How the Process Works

Regional planning is a continual process, with electricity reliability evaluated at minimum every five years in each region. 
 

Needs Assessment

The first step in the regional planning process is an assessment that looks at changes in demand in a given area, and performs an initial screen to identify needs in the region or sub-regions. Called a Needs Assessment, this can happen when:

  • scheduled by the transmitter (every five years)
  • a need is brought forward by the transmitter, distributors, customers, or the IESO such as the ability of the system to handle a request for more electricity from a new or existing customer 
  • reliability or delivery performance issues at the regional level are raised

This analysis is led by the transmitter with data supplied by the IESO and the local distribution companies.

The results of the assessment might show that no action is needed, or that the distributor and the transmitter can coordinate a solution such as a facility upgrade, on their own.

If the results show that there are needs that require coordination at the regional or sub-regional level, the process will then move to a Scoping Assessment.
 

Scoping Assessment

In this stage, the IESO leads the process, working with the transmitter and the LDCs to determine the best planning approach. 

  • If there is the potential to integrate a mix of different options, such as conservation, generation, distribution or new technologies, an Integrated Regional Resource Plan (IRRP) will be recommended.
  • If needs can be met through focusing only on wires, meaning additions or improvements to transmission lines or infrastructure, a Regional Infrastructure Plan (RIP) led by the transmitter will be recommended.
  • A third option includes the local LDC and the transmitter working together to plan necessary local infrastructure investments.

Initial recommendations from this process are published in a Scoping Assessment Outcome Report, posted for two weeks on the webpage for the regional planning area for public comment. The final report, also posted on the website, considers all comments.
 

Community Engagement
At this stage, community and stakeholder engagement begins with outreach to municipalities and Indigenous communities. Intended to introduce the regional planning process and the potential for involvement, this initial outreach provides details on the Scoping Assessment and focuses on collecting any information required at that time.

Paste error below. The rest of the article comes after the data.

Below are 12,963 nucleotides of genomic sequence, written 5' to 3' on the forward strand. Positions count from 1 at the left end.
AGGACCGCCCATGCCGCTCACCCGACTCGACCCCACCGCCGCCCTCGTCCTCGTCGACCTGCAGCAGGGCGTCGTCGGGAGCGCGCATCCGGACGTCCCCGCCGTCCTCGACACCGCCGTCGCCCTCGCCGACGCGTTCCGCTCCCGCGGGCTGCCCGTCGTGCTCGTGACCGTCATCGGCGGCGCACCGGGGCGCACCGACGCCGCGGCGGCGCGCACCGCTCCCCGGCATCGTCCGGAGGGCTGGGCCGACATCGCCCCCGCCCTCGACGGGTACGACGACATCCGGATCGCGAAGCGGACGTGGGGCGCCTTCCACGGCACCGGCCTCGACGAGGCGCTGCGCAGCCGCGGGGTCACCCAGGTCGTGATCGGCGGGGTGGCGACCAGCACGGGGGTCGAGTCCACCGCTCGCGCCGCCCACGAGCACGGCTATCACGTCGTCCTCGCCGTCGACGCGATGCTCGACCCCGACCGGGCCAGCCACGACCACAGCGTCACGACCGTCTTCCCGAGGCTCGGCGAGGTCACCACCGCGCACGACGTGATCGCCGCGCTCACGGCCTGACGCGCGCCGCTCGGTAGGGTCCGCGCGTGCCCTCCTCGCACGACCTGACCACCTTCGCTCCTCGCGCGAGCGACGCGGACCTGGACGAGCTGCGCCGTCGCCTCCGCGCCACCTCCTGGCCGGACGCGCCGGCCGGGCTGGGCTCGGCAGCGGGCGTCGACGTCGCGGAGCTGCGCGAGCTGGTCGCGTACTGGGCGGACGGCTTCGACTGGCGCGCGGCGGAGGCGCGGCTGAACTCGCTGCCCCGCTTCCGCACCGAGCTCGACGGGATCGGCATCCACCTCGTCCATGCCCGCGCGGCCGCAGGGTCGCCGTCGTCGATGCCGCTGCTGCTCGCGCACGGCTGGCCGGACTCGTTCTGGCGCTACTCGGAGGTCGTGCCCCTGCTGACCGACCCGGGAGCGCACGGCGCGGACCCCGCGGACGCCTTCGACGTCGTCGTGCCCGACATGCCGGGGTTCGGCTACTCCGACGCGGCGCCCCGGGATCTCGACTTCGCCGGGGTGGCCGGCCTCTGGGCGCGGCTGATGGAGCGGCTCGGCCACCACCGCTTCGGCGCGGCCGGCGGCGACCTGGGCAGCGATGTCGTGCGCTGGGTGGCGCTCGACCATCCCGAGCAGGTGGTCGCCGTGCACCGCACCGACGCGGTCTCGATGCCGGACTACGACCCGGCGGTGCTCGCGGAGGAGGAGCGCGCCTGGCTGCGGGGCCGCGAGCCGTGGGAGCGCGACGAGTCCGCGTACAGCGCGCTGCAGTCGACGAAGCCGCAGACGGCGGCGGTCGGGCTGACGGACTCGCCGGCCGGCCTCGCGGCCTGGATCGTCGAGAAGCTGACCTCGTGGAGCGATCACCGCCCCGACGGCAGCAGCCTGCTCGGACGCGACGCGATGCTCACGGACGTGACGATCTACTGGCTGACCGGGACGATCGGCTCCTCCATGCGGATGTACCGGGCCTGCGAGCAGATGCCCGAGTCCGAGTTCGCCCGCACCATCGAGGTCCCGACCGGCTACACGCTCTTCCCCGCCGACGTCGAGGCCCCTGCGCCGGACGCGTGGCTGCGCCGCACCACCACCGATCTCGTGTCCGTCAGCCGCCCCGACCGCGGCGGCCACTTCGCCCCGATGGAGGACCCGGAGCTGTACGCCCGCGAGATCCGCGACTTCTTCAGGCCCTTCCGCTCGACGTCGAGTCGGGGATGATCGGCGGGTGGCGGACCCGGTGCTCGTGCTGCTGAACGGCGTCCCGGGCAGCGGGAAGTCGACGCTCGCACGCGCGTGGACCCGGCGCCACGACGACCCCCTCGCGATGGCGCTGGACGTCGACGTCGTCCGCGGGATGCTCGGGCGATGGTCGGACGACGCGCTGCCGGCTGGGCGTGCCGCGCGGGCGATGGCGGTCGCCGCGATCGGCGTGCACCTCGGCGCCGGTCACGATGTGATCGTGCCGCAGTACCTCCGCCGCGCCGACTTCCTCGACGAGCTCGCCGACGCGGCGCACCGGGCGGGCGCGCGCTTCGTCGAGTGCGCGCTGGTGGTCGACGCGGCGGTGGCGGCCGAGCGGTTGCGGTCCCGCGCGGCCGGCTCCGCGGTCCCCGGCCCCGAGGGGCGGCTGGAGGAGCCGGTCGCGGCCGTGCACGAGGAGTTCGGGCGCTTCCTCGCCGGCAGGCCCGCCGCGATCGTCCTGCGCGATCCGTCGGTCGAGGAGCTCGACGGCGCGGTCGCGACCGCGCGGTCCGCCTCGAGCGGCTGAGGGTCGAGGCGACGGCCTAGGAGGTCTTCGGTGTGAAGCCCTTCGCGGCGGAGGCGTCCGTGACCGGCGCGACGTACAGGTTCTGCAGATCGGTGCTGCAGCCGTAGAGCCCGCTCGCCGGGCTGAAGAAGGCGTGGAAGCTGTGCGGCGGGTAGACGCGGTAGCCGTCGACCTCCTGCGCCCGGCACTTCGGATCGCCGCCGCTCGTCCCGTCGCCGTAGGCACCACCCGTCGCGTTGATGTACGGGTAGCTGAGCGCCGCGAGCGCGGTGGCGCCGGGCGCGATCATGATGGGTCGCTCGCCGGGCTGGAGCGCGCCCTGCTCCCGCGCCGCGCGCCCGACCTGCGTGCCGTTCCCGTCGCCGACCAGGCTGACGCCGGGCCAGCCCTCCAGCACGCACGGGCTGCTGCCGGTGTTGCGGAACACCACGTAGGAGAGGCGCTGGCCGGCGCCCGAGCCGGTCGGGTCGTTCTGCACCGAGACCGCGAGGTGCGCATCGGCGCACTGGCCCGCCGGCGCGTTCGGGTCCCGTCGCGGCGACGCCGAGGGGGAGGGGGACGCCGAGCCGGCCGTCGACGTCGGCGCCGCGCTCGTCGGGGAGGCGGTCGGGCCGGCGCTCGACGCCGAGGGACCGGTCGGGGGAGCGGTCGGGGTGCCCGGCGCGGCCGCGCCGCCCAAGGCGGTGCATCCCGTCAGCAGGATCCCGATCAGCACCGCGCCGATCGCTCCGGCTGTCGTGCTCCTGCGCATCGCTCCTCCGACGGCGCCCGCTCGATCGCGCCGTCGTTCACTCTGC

Integrated Regional Resource Plan (IRRP) Development

 If the Scoping Assessment Outcome Report determines that an IRRP is required, a Working Group, comprised of the IESO, transmitter, and LDCs, works together to develop a plan that integrates a variety of resource options to address the electricity needs of the region.

These options can include:

  • conservation and demand management
  • distributed generation
  • large-scale generation
  • transmission
  • distribution
  • innovative solutions , such as Distributed Energy Resources, which can include renewable generation, energy storage, combined heat and power, and microgrids

An integrated plan also considers options in terms of their feasibility, cost, reliability, government policy directives (such as the Conservation First initiative and Long-Term Energy Plan), environmental performance  and community preferences. The Working Group then makes a recommendation for meeting needs, as well as how to best implement and monitor the plan.

While IRRPs are 20-year plans, they generally identify specific priorities and actions to meet any needs for the near term (0-5 years) and medium term (5-10 years), as well as developing options which should be preserved for the long term (10-20 years).

Community and stakeholder engagement continues throughout the IRRP phase. When needed, the process to establish a Local Advisory Committee (LAC) will begin. LACs provide local input and recommendations, information on local priorities, and ideas on how best to engage the broader community in the conversation, all of which are considered throughout the planning processes.  


Regional Infrastructure Planning

If a wires-only, or a transmission-based approach, is identified as the best way to address planning needs, a Regional Infrastructure Plan (RIP) begins. Led by the transmitter, this can happen at three points in the regional planning process:

  • Following the Scoping Assessment, if it is determined that needs cannot be met by alternative resources
  • During the IRRP process, if an analysis determines that a wires-only solution is a part of the near-term solution. In this case, the IESO will send a "hand-off" letter to the transmitter to begin the RIP process while the IRRP process continues
  • Upon completion of the IRRP process, if it is determined that a wires-only solution is a part of the overall integrated solution for the region or sub-region

The transmitter will confirm the LDCs and other agencies needed to participate in the planning study(s).

The RIP will outline the scope of the study, describe planning assumptions, confirm needs and explain the rationale for the wires-only solutions recommended.